A brutal chapter that handles its unsettling subject matter with a delicate intelligence, while still ensuring the finer points of the issue come across neatly.

Review: Pain, Terror, and Trying to Start Anew in YASMEEN #2

The second chapter of writer Saif Ahmed and artist Fabiana Mascolo’s “Yasmeen” takes a deft and delicate approach to immensely unsettling subject matter. This comic’s goal of presenting the effects of mass conflict and sexual trauma is handled with a practiced hand that focuses not so much on the acts themselves, but on people’s and society’s inability to understand these effects. With an emotionally devastating script and gorgeous, character-focused artwork, “Yasmeen” #2 is a comic that strikes at the heart of this series’ subject matter and does it in a remarkable manner.

“During the ISIS invasion of Mosul, Yasmeen and her uncle are stopped by one of Iraq’s infamous fake checkpoints, where Yasmeen’s uncle was murdered. Now Yasmeen finds herself at the mercy of a family of fanatics, while two years later in America, Yasmeen’s family pushes her back to school in hopes that she would forget the past and move on. Powerfully written by Iraqi immigrant, Saif A. Ahmed, YASMEEN is a dramatic coming of age drama in a time of war.”

Writing & Plot

Where the first issue of “Yasmeen” introduces Yasmeen’s family dynamic and the beginning of the tragedy that befalls them, this second issue focuses on the exact events Yasmeen went through after ISIS’s attack – and the trauma she has been struggling with ever since. Writer Saif Ahmed wastes no time in setting up her mental, emotional, and physical struggles both during and after her time as a captive and slave. Be forewarned, this is a difficult comic to get through, and warnings for traumatic content (rape and abuse) will hopefully be posted on this issue’s release. The comic’s difficulty is entirely in its content however, as Ahmed’s work handles such subjects with a deft and knowledgable hand. Often when writers (specifically male writers) handle these subjects, they end up – intentionally or not – fetishizing the subject in some manner. Ahmed makes no such mistake here, as the scenes where such actions occur are handled in a way that is disturbing not in a physically visceral way, but an entirely emotional one. My stomach turned not because of what I saw on the page, but because of what I couldn’t see happening but still knew damn well what occurred behind closed doors. Much like the first issue, Ahmed skillfully darts among three plot threads: one is Yasmeen and her family in their new life in America, one is in Mosul before the attack, and the third is during Yasmeen’s time in captivity. Each thread is used to complement the events of the others. This issue specifically points out the mundanity of everyday life and of her parents’ expectations, and really the expectations of the whole of society, in the face of what Yasmeen has undergone. Ahmed wastes no words or moments in this comic, as every moment has a connection to another from one part of Yasmeen’s life to the next. Each sequence is rife with analogy and metaphor, but it never feels pretentious or cluttered. There is a serious mastery of the art on display in this issue, and while this is not a joyous issue to read, it is handled with a grace and expertise seldom seen in this or any medium.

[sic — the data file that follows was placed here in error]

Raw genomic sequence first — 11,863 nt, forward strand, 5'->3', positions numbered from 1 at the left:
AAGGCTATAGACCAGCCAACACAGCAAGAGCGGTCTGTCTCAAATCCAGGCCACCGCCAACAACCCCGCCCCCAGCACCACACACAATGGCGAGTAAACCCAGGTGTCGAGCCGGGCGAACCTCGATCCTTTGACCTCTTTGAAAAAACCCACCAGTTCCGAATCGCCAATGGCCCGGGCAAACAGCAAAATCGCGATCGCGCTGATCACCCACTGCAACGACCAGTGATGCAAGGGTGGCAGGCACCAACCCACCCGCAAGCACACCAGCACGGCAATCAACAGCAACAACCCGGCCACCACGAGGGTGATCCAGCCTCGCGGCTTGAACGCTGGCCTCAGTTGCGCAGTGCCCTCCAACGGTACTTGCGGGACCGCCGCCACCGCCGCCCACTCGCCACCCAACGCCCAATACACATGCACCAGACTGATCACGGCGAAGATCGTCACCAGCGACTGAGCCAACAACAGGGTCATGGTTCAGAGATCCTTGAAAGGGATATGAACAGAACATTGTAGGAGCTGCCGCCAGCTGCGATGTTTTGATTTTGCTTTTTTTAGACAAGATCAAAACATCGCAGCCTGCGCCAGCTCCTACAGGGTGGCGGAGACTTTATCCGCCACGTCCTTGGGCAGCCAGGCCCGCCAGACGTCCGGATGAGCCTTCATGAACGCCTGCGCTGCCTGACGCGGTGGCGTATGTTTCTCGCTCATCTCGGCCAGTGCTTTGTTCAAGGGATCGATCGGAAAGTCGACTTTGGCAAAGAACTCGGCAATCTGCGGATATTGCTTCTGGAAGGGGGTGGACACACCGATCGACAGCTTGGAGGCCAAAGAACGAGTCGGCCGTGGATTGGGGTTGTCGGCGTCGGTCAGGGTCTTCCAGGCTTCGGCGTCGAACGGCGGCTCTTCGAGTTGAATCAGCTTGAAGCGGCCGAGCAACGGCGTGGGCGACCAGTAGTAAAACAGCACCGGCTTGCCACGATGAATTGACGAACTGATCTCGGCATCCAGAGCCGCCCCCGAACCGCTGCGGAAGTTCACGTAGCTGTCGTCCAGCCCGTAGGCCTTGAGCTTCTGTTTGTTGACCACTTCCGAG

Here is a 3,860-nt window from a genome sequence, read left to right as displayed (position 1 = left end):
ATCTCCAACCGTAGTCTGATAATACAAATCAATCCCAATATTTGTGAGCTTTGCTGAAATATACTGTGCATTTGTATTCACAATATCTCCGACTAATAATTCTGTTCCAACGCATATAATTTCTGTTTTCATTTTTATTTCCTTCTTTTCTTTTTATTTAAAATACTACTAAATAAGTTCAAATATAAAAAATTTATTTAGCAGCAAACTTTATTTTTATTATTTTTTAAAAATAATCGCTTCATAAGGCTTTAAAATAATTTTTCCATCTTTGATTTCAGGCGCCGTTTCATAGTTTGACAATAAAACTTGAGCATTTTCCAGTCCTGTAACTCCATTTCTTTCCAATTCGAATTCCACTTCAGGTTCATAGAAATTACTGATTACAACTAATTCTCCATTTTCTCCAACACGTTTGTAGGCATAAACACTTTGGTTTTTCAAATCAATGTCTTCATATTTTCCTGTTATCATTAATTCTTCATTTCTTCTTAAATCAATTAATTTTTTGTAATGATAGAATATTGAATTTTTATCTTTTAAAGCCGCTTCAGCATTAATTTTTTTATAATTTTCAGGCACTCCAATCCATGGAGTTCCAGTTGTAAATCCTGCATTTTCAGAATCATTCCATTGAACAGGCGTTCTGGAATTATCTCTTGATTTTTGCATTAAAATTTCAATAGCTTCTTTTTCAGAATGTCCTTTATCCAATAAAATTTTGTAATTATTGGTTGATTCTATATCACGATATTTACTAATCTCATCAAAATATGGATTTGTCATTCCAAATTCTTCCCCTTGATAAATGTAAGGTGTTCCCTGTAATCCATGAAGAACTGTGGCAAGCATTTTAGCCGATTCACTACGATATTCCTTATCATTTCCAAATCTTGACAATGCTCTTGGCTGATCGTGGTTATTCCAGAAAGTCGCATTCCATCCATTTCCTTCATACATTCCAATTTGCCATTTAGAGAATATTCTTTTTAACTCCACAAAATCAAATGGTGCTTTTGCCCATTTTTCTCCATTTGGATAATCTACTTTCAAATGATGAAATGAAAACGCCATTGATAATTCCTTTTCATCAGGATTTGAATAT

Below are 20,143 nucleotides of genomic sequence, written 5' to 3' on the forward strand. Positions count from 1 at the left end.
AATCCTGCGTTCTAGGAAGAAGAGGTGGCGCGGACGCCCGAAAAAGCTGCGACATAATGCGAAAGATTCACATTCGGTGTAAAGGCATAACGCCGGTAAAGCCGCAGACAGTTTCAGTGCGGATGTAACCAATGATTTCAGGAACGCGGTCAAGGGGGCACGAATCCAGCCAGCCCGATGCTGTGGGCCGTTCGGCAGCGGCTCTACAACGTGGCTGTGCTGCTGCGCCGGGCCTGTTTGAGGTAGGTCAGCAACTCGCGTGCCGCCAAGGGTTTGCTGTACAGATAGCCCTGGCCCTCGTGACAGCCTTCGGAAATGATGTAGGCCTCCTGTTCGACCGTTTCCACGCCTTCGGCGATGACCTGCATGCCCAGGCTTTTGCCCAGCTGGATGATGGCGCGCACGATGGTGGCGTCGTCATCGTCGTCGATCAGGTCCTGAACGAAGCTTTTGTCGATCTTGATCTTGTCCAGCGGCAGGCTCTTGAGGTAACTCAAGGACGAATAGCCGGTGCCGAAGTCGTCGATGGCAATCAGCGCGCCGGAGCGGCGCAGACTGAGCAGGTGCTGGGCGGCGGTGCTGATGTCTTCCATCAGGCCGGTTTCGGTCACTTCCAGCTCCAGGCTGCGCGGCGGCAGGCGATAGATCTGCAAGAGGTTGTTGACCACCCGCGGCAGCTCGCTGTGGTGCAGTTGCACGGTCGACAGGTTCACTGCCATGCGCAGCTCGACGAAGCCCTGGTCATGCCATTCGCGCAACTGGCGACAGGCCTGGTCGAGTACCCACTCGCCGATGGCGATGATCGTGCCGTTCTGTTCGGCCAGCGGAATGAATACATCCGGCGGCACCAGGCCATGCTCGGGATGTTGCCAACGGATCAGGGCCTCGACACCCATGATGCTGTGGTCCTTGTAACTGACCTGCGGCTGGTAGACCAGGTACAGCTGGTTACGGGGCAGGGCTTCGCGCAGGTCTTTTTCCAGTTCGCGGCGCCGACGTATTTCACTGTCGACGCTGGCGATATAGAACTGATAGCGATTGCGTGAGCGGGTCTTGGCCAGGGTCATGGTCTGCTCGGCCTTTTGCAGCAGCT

Art Direction

All of Ahmed’s careful scripting would be for naught if a talented visual storyteller wasn’t on board to bring the vision to life. Fortunately, “Yasmeen” #2 has the gifted Fabiana Mascolo as an artist. The thin penciling and light color palette she brings to the table are a superb visual match for the story being told. Mascolo’s thin lines and minimal inks craft an airy but detailed visual aesthetic, with a focus on character expressions and colors. Her choice of color is unique as well, with a lighter palette of soft tans and blues that complement the delicate pencils perfectly.   Her sense of visual storytelling is expressed through how she expertly interprets emotion and action in each and every panel. From shock to pain, from unspeakable rage to fatherly love, Mascolo’s artistic nuance is the prime reason why this comic is so affecting. As with many great comics, the silent moments are often the most effective, and there are several in this comic that will stay in my memory for some time to come.

“Yasmeen” #2 is a devastating and emotionally haunting comic that handles its abrasive subject matter with a delicate hand seldom seen in any medium. Writer Saif Ahmed touches on the experiences of a young woman sold into slavery in a time of war, and the surrounding world’s inability to recognize the aftereffects of such trauma. He focuses on her family’s need to move on like their old life never happened, all while they fail to see that she will never truly be able to leave it behind. Artist Fabiana Mascolo brings a delicate and detailed visual style to this issue that beautifully humanizes its cast, and crafts some of the most memorable and painful realizations seen in a comic in recent years. “Yasmeen” has already proven itself to be a project of immense importance, and I highly recommend picking up this issue from your local comic shop when it releases on 8/19.

Justin Munday
Justin Munday
Reader and hoarder of comics. Quietly sipping coffee, reading, and watching sci-fi in Knoxville, TN.
A brutal chapter that handles its unsettling subject matter with a delicate intelligence, while still ensuring the finer points of the issue come across neatly.Review: Pain, Terror, and Trying to Start Anew in YASMEEN #2